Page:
“Few of us are satisfied with retreating from the world and just working on ourselves. We want our training to manifest and be of benefit. The bodhisattva-warrior, therefore, makes a vow to wake up not just for himself but for the welfare of all beings.” ~ Pema Chödrön
A bodhisattva is one whose aspiration is to attain buddhahood (enlightenment) for the benefit of all sentient beings. Although the concept comes from Mahayana Buddhism, I believe bodhisattvas can come from any, or no, faith tradition.
Bodhisattvas are healers. Compassionate, kind, real, patient, mindful, and intelligent.
As bodhisattvas, we take vows—we set the intention of serving others. We aspire to be of benefit to all beings, including ourselves.
A lofty goal, right? As Buddhist teacher Gil Fronsdal suggests, rather than thinking of the bodhisattva concept as some huge ideal, we can think of it as the only thing we can do.
There are famous bodhisattvas like Martin Luther King, Mahatma Gandhi, and Mother Teresa, but the beauty of the bodhisattva is that it is available to each one of us. There are countless souls working anonymously, right now, for everybody’s liberation and enlightenment. Will we join their ranks?
Here are some of my own favorite renditions of the bodhisattva vows. If they resonate, write them down on a piece of paper and post them in your house where you will see them every day.
The traditional vows:
Beings are numberless; I vow to awaken with them.
Delusions are inexhaustible; I vow to end them.
Dharma gates are boundless; I vow to enter them.
Buddha’s way is insurpassable; I vow to become it.
From Pema Chödrön’s The Places That Scare You: A Guide to Fearlessness in Difficult Times:
Throughout my life, until this very moment, whatever virtue I have accomplished… I dedicate to the welfare of all beings.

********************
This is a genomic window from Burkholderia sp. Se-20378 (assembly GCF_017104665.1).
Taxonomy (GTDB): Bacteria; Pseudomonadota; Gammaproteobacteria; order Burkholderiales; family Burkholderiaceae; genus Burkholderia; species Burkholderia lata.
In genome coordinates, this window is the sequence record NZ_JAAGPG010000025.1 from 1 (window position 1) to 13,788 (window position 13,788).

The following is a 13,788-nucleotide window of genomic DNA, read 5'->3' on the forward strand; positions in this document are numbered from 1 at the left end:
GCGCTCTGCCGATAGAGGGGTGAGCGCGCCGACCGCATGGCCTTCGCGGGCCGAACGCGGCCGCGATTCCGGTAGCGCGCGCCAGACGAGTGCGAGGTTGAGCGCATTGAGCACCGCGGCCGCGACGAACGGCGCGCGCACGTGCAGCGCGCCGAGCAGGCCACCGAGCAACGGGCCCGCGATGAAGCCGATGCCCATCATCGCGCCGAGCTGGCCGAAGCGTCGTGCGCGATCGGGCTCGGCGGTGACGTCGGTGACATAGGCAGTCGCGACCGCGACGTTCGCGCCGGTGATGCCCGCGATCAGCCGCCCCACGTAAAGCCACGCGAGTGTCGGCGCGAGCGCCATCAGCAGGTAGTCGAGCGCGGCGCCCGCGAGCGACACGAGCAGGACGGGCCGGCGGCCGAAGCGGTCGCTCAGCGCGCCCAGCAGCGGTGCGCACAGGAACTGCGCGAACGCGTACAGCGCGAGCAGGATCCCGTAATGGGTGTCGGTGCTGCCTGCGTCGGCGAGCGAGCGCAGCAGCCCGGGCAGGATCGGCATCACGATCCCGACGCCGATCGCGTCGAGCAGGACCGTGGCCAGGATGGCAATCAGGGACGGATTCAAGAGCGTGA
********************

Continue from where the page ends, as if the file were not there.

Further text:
May the roots of suffering diminish. May warfare, violence, neglect, indifference, and addiction also decrease.
May the wisdom and compassion of all beings increase, now and in the future.
May we clearly see all the barriers we erect between ourselves and others to be as insubstantial as our dreams.
May we appreciate the great perfection of all phenomena.
May we continue to open our hearts and minds, in order to work ceaselessly for the benefit of all beings.
May we go to the places that scare us.
The Dalai Lama’s explanation:
The vow of the bodhisattva is that she will not go into Nirvana until every single suffering being has entered Nirvana. One has to understand what this means.
Our awakening is not a personal triumph. We do not have to win a spiritual sprint. We are one mind. Awakening is to penetrate more and more deeply into this truth.
The world is alive. And as long as there is suffering then this living whole is shattered. Whether it is my suffering or the suffering of another, when seen from the perspective of the bodhisattva makes no difference, because, seen from this perspective there is no “me” or “another.”
“Although the Bodhisattva saves all sentient beings, there are no sentient beings to save.” ~ The Diamond Sutra
These vows are practiced in three ways: Restraint from harmful actions. Doing wholesome deeds. Working for the benefit of others.
How can we cause no harm in our actions? What kind deeds can we do for someone today? How are we working for the benefit of our fellow beings? As Martin Luther King put it, “The most important question is—what am I doing for others?”
The world wants—and needs—more bodhisattvas.
Inquire within. Are you up to the task?
Author: Michelle Margaret Fajkus
Editor: Lieselle Davidson